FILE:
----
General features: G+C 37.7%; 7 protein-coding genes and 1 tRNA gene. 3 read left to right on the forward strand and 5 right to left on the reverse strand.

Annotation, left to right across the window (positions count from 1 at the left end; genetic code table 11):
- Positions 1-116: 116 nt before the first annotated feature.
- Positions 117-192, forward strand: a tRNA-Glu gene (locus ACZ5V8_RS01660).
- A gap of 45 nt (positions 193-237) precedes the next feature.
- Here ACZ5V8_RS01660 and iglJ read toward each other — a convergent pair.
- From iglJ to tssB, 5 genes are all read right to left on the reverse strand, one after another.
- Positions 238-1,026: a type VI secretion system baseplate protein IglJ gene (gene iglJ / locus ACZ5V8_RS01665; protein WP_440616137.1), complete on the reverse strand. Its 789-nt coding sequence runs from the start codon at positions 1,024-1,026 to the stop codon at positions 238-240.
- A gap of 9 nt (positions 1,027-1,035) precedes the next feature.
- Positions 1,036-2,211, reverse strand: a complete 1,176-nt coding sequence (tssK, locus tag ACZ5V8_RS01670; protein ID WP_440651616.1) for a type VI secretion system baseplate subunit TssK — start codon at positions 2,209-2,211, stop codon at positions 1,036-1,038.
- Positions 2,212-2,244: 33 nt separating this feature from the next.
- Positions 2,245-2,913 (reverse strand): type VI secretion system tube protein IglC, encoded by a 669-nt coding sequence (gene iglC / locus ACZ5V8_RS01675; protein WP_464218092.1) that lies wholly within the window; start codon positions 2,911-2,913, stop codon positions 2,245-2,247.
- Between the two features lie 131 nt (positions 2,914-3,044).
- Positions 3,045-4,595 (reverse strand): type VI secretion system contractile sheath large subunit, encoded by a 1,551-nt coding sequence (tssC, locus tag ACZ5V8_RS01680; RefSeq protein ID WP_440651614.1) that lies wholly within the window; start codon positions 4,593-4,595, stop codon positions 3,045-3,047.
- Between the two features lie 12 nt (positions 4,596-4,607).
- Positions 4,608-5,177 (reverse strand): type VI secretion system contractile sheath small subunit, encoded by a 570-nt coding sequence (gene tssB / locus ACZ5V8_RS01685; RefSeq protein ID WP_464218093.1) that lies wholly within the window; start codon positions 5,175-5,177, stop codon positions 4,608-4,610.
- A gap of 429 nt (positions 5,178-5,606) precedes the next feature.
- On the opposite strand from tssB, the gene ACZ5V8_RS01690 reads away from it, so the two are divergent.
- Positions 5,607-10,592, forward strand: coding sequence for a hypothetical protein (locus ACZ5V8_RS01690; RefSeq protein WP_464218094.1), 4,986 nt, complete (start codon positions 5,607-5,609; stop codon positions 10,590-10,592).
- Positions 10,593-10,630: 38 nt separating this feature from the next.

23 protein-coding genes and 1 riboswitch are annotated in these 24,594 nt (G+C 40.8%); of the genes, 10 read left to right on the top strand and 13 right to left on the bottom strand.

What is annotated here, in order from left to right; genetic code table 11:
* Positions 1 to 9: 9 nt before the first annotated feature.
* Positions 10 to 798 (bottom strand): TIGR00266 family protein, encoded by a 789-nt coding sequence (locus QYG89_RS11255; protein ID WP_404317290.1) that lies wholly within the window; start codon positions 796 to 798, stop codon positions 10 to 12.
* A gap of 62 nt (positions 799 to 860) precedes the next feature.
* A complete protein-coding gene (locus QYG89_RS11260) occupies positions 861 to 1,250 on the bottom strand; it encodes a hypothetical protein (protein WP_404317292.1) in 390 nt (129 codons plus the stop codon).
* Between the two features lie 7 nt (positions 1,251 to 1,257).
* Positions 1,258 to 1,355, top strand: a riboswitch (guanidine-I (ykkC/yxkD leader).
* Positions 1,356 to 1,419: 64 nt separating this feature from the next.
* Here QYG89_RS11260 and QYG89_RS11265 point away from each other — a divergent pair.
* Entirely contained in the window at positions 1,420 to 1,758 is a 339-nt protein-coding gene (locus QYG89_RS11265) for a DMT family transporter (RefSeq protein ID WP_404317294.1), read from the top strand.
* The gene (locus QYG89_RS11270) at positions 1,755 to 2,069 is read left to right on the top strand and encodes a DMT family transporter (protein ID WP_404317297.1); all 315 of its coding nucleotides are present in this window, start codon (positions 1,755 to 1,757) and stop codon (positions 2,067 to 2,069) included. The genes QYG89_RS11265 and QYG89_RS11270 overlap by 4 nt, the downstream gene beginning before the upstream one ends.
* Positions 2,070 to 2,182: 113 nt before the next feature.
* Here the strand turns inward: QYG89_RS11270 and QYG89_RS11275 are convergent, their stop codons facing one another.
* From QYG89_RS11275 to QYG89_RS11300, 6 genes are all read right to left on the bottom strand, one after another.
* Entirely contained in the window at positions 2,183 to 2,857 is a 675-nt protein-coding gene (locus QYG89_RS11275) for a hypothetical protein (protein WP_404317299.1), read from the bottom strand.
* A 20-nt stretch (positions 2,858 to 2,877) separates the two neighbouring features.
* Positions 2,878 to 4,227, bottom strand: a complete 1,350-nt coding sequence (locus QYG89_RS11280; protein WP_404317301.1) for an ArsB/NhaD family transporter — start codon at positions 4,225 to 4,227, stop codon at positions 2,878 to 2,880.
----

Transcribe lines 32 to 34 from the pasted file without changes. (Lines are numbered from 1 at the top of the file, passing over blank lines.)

* The gene (locus QYG89_RS11270) at positions 1,755 to 2,069 is read left to right on the top strand and encodes a DMT family transporter (protein ID WP_404317297.1); all 315 of its coding nucleotides are present in this window, start codon (positions 1,755 to 1,757) and stop codon (positions 2,067 to 2,069) included. The genes QYG89_RS11265 and QYG89_RS11270 overlap by 4 nt, the downstream gene beginning before the upstream one ends.
* Positions 2,070 to 2,182: 113 nt before the next feature.
* Here the strand turns inward: QYG89_RS11270 and QYG89_RS11275 are convergent, their stop codons facing one another.